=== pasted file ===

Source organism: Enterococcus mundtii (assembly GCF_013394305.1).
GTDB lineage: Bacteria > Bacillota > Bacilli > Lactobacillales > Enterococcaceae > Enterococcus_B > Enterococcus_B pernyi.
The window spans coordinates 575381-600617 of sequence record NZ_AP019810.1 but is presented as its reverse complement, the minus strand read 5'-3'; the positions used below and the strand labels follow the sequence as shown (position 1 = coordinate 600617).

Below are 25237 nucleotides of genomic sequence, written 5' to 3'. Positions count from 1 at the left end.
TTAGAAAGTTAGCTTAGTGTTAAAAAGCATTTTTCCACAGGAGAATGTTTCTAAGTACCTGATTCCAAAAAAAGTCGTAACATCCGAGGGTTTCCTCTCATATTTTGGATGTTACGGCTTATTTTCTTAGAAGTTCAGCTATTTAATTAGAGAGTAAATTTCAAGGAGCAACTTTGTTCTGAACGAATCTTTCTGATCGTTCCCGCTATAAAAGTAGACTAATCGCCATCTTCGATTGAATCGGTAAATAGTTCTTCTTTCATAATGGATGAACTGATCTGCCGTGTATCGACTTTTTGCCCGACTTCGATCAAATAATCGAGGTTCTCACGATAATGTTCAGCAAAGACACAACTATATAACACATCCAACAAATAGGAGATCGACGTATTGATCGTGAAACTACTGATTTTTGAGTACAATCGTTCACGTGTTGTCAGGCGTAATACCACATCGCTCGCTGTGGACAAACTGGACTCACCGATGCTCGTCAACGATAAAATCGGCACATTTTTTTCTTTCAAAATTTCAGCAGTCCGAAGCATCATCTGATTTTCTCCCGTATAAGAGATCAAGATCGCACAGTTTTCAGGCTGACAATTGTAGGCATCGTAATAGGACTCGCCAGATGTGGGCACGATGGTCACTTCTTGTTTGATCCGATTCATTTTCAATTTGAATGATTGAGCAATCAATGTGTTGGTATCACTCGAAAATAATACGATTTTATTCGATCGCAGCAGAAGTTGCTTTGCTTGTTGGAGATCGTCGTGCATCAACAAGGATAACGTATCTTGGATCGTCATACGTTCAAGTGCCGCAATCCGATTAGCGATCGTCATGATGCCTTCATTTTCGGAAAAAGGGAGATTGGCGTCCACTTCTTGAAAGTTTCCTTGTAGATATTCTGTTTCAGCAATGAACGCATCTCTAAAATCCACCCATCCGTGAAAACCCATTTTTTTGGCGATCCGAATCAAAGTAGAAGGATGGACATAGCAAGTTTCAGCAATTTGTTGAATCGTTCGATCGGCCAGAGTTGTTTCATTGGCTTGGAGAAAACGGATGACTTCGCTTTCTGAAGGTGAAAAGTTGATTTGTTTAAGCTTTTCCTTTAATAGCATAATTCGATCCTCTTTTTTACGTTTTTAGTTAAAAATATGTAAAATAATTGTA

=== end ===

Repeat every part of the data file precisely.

Source organism: Enterococcus mundtii (assembly GCF_013394305.1).
GTDB lineage: Bacteria > Bacillota > Bacilli > Lactobacillales > Enterococcaceae > Enterococcus_B > Enterococcus_B pernyi.
The window spans coordinates 575381-600617 of sequence record NZ_AP019810.1 but is presented as its reverse complement, the minus strand read 5'-3'; the positions used below and the strand labels follow the sequence as shown (position 1 = coordinate 600617).

Below are 25237 nucleotides of genomic sequence, written 5' to 3'. Positions count from 1 at the left end.
TTAGAAAGTTAGCTTAGTGTTAAAAAGCATTTTTCCACAGGAGAATGTTTCTAAGTACCTGATTCCAAAAAAAGTCGTAACATCCGAGGGTTTCCTCTCATATTTTGGATGTTACGGCTTATTTTCTTAGAAGTTCAGCTATTTAATTAGAGAGTAAATTTCAAGGAGCAACTTTGTTCTGAACGAATCTTTCTGATCGTTCCCGCTATAAAAGTAGACTAATCGCCATCTTCGATTGAATCGGTAAATAGTTCTTCTTTCATAATGGATGAACTGATCTGCCGTGTATCGACTTTTTGCCCGACTTCGATCAAATAATCGAGGTTCTCACGATAATGTTCAGCAAAGACACAACTATATAACACATCCAACAAATAGGAGATCGACGTATTGATCGTGAAACTACTGATTTTTGAGTACAATCGTTCACGTGTTGTCAGGCGTAATACCACATCGCTCGCTGTGGACAAACTGGACTCACCGATGCTCGTCAACGATAAAATCGGCACATTTTTTTCTTTCAAAATTTCAGCAGTCCGAAGCATCATCTGATTTTCTCCCGTATAAGAGATCAAGATCGCACAGTTTTCAGGCTGACAATTGTAGGCATCGTAATAGGACTCGCCAGATGTGGGCACGATGGTCACTTCTTGTTTGATCCGATTCATTTTCAATTTGAATGATTGAGCAATCAATGTGTTGGTATCACTCGAAAATAATACGATTTTATTCGATCGCAGCAGAAGTTGCTTTGCTTGTTGGAGATCGTCGTGCATCAACAAGGATAACGTATCTTGGATCGTCATACGTTCAAGTGCCGCAATCCGATTAGCGATCGTCATGATGCCTTCATTTTCGGAAAAAGGGAGATTGGCGTCCACTTCTTGAAAGTTTCCTTGTAGATATTCTGTTTCAGCAATGAACGCATCTCTAAAATCCACCCATCCGTGAAAACCCATTTTTTTGGCGATCCGAATCAAAGTAGAAGGATGGACATAGCAAGTTTCAGCAATTTGTTGAATCGTTCGATCGGCCAGAGTTGTTTCATTGGCTTGGAGAAAACGGATGACTTCGCTTTCTGAAGGTGAAAAGTTGATTTGTTTAAGCTTTTCCTTTAATAGCATAATTCGATCCTCTTTTTTACGTTTTTAGTTAAAAATATGTAAAATAATTGTA